Althogether, these links suggest Dr. Osborn is the Cornelius baptised by the Protestant Reformed church down near Haverstraw. His mother was a Dutch lady; his father English, and perhaps even closely related to several physicians by the name of Osborn located elsewhere in this part of the Hudson Valley. Whether or not Cornelius was trained by these local physicians is also uncertain, but quite possible.
To date, the supposition that Osborn is not English born remains the best story to tell about his history.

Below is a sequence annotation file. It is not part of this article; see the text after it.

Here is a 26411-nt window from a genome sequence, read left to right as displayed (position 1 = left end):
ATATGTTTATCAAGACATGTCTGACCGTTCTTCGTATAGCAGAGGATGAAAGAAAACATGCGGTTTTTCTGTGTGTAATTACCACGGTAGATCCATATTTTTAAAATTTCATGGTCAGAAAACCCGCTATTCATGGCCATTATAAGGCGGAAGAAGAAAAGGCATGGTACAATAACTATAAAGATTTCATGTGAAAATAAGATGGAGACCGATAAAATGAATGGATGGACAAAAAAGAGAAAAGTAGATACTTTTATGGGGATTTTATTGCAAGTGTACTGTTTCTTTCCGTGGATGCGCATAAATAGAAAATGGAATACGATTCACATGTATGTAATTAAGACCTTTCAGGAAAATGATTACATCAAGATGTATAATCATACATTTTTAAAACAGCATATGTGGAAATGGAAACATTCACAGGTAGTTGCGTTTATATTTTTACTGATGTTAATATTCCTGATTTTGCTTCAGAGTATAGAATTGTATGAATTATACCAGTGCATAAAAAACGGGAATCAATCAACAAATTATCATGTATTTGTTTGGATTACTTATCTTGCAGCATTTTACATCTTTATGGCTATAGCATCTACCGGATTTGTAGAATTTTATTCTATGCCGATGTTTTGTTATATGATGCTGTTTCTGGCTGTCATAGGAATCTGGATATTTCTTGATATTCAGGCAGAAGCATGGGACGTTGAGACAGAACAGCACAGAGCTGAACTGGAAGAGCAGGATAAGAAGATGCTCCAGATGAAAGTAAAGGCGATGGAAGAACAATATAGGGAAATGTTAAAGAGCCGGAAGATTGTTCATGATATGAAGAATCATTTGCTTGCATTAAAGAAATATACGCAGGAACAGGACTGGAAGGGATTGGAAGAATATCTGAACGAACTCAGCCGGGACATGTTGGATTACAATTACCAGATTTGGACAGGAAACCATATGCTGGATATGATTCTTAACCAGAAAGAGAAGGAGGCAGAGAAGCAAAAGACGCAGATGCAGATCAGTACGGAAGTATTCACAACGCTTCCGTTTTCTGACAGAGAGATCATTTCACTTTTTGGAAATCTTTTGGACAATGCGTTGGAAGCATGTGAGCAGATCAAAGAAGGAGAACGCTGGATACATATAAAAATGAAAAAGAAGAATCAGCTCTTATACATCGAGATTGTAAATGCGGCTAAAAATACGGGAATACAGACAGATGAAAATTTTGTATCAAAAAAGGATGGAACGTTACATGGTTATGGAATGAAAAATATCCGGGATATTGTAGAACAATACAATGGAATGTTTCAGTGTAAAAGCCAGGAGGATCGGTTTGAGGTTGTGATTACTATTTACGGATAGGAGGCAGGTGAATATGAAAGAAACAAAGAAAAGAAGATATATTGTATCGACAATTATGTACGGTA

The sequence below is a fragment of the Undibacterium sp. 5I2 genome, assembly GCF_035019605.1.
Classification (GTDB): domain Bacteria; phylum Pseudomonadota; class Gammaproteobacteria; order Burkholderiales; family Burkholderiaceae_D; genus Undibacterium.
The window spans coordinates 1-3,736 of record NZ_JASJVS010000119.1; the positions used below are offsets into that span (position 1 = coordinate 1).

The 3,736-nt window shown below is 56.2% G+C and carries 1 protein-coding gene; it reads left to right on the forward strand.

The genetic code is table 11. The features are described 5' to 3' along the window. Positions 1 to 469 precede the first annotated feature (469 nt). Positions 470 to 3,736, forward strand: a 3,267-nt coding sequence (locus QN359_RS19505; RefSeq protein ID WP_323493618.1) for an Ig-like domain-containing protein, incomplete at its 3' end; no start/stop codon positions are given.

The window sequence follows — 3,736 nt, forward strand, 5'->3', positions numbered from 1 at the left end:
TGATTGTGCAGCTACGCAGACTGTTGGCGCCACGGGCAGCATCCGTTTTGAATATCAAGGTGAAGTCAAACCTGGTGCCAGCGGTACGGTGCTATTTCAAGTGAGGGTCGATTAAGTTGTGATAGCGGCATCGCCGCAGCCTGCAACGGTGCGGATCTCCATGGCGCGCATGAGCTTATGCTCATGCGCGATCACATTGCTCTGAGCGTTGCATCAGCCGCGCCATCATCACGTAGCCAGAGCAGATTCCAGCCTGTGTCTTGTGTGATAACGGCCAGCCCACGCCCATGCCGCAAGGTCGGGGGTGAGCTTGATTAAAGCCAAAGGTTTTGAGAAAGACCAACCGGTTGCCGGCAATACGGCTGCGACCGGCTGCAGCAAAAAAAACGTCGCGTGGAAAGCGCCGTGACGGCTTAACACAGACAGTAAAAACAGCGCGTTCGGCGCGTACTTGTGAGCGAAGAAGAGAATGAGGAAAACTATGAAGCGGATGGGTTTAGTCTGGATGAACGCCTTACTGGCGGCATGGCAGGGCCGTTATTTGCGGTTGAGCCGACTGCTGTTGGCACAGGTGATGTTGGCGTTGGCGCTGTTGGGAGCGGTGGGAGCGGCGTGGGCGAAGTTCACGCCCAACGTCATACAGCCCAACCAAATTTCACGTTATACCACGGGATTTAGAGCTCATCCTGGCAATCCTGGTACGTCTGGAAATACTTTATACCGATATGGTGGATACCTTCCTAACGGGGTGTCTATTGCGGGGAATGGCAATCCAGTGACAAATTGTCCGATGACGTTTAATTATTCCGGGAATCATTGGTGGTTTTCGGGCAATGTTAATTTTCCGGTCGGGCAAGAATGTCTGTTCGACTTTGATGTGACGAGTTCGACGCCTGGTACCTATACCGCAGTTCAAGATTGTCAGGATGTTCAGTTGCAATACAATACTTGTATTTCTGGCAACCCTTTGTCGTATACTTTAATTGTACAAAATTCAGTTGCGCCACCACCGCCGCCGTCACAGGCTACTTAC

Discussing this problem of identity with other historians, many feel it is safe to say that the previous author initiating this date ans Cornelius Osborn’s birthday, Benson Lossing, may have obtained this wrong data in the tradition early 19th century historian writers way of making such mistakes at times. Lossing simply got this date by interviewing family members, who may have had a family Bible with this date (October 1723) either entered in error, or as an estimate, or due to the recollection of yet others in the family with memories of Cornelius;s birthdate and experince.